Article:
As a history teacher, I have always been fascinated how popular culture has reflected concepts and themes from the time period, whether it be the strength and independence of Rosie the Riveter during the World War II era, or the carefree attitude of the 1990s represented by Ariel in The Little Mermaid, whose father supports her even though she decides to leave her family and live as a human on land. I have realized that the movie Frozen is no different. The overwhelming feelings of duty and responsibility that are placed on our children has been wearing at me over the past half-decade, and the song “Let it Go” does an excellent job capturing the daily struggles of American kids. Whether it is the unrealistic expectation created by the State Education Department that all students “should be” achieving an advanced level, or the reality that kids participate in a single sport year-round, sometimes playing on multiple teams during one season while also trying to attend school, complete homework, and on top of that, participating in additional activities.

The co-star of the movie Frozen is Elsa, who as a young girl isolates herself in an attempt to protect her sister from her dangerous powers. She lacks the support of her parents (after their death) or another trusted adult to help her manage her situation. In my role as a teacher, I frequently see students who lack the level of support needed to reach their true potential in school. When the State Education Department declares that all students “should be” achieving at an advanced level, I wish they would take into consideration that some of my students aren’t coming to school because they will soon be losing their home and moving to yet another school district, and that others don’t have a parent at home (perhaps because they are working extra hours to ensure that they have a home) to make sure that they eat well and get adequate rest, let alone do their homework.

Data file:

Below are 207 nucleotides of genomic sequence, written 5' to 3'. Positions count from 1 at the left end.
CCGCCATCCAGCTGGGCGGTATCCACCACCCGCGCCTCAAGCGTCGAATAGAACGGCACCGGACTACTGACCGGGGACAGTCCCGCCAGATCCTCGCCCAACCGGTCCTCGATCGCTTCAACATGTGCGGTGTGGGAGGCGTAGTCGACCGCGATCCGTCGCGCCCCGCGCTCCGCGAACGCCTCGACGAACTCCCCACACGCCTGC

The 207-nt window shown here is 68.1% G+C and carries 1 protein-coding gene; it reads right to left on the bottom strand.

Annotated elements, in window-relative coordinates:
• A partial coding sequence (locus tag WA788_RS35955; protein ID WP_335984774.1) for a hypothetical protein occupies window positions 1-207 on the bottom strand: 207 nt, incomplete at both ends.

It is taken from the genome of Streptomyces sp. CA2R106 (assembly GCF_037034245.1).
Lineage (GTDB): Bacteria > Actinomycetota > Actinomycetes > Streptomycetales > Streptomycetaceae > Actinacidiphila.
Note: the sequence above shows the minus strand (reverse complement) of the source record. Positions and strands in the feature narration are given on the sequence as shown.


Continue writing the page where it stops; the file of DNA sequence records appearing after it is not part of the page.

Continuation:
Just like Elsa, these kids are isolated not by choice, but by circumstances beyond their control. Since their basic needs have not been met, the expectation that they obtain a level of achievement which has been determined by a policy-maker far removed from the realities of American children is completely absurd.